Close Close

Financial Planning > Behavioral Finance

Senate’s Warren seeks review of bank message system after fines

Your article was successfully shared with the contacts you provided.

(Bloomberg) — U.S. Senator Elizabeth Warren wants financial regulators to examine whether a group of banks’ new messaging system can be used to circumvent compliance.

Warren, a Massachusetts Democrat, sent a letter to six agencies Monday asking whether the service will make it harder to obtain instant messages that can be used in investigations. The system was created by Symphony Communications LLC with funding from 14 financial firms, including Goldman Sachs Group Inc.

“My concerns are exacerbated by Symphony’s publicly available descriptions of the new communications system, which appear to put companies on notice – with a wink and a nod – that they can use Symphony to reduce compliance and enforcement concerns,” Warren wrote.

Warren questioned the purpose of the communications system and noted that instant messages have been used as evidence in past enforcement actions against banks, including the manipulation of benchmark interest rates. She implied that the new tool could be used to hide future illegal behavior.

A Symphony spokesman didn’t immediately return a phone call seeking comment.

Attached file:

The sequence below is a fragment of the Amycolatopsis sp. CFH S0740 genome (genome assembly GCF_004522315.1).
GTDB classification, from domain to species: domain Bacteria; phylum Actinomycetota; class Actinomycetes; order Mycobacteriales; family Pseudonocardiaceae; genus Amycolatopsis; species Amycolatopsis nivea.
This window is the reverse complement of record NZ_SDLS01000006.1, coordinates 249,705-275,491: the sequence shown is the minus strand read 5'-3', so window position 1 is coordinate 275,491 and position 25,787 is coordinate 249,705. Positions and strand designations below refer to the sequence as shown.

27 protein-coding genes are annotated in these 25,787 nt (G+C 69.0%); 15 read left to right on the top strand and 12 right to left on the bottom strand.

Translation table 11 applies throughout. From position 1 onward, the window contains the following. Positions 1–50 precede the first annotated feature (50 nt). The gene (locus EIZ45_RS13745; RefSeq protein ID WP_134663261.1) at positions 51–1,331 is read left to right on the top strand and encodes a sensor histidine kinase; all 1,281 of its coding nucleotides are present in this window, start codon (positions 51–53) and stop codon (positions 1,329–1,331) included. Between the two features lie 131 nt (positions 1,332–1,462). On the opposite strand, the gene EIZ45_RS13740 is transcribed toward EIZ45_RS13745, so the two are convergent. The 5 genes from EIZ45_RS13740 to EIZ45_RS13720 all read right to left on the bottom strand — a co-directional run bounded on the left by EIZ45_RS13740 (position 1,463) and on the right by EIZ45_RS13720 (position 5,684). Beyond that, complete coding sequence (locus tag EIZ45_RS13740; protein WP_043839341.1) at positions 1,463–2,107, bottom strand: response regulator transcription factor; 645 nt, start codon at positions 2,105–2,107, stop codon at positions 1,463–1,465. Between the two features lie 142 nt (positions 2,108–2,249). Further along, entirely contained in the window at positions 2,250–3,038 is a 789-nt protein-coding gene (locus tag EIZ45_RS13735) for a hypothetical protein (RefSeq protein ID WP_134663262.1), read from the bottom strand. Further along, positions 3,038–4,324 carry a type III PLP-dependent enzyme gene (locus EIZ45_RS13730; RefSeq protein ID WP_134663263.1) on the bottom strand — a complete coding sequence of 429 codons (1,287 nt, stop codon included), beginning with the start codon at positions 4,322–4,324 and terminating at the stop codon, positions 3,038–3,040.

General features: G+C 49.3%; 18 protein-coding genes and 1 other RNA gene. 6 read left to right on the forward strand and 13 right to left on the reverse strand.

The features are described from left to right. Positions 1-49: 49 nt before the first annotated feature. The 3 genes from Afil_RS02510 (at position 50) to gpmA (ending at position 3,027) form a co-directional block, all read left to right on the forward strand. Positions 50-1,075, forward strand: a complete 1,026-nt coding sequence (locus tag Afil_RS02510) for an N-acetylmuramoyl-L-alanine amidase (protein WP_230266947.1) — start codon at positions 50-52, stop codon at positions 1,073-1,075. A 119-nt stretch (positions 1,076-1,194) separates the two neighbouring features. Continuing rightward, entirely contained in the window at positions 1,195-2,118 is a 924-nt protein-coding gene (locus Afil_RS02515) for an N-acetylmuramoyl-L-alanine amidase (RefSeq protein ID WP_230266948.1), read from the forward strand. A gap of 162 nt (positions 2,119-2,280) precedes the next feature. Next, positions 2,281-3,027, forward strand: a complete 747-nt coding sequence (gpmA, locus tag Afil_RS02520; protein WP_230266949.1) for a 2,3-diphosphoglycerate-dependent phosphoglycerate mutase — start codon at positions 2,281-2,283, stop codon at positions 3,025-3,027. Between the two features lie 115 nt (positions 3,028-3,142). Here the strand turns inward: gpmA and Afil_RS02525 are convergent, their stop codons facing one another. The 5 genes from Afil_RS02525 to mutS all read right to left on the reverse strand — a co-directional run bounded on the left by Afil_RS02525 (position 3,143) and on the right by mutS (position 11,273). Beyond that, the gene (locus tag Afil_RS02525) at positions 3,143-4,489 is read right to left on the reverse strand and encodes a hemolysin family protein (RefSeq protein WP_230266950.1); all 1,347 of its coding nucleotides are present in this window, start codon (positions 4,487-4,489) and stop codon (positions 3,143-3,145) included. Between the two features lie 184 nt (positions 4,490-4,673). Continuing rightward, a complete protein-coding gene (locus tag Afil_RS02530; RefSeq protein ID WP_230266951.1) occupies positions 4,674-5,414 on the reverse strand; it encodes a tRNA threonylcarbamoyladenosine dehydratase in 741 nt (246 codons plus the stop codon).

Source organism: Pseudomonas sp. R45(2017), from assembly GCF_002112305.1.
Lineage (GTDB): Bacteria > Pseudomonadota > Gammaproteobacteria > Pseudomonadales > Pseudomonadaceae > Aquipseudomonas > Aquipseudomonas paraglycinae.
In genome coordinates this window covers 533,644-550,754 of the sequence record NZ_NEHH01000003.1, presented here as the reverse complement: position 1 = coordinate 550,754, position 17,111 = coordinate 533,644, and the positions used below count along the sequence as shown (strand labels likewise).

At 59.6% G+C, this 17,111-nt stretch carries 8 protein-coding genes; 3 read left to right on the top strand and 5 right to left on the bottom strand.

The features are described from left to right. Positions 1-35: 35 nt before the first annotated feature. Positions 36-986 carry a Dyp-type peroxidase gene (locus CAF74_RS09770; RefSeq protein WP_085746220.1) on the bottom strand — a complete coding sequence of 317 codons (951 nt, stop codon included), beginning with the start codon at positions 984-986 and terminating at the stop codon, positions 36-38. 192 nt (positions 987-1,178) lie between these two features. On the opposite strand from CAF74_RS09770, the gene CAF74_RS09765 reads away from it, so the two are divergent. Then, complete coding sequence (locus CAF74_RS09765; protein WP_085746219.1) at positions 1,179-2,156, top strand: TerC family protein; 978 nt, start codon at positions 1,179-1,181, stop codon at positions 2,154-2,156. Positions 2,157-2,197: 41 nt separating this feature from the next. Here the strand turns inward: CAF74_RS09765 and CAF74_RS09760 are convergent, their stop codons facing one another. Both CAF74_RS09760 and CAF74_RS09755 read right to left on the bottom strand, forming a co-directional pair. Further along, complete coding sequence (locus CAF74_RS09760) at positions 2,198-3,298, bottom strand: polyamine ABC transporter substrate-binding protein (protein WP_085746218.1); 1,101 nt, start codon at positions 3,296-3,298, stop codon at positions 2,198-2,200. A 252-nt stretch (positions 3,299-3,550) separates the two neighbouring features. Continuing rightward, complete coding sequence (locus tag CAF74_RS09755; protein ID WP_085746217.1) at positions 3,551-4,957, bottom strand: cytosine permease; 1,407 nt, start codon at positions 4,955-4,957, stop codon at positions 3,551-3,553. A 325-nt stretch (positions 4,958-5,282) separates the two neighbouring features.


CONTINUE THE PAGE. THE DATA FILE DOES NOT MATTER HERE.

$66 Million in question

Symphony, based in Palo Alto, California, is backed by a consortium of banks and hedge funds, including Goldman Sachs, Deutsche Bank AG, Credit Suisse Group AG and Bank of New York Mellon Corp.

The firms spent $66 million on the service with a goal of creating a secure and efficient communications system with reach across the financial industry, according to an October 2014 statement.

The Warren letter follows a probe into Symphony’s system for retaining messages that was initiated in July by New York’s banking regulator.

Warren asked the regulators to detail rules that police the retention of communications, any enforcement and compliance concerns raised by Symphony, and any internal reviews of the tool. She asked the regulators to provide her office a briefing no later than September 6.

Agencies that received Warren’s letter include the Securities and Exchange Commission, the Department of Justice, the Commodity Futures Trading Commission and the Consumer Financial Protection Bureau.

Symphony’s system will compete with Bloomberg LP, the parent of Bloomberg News, which has its own electronic messaging for financial firms.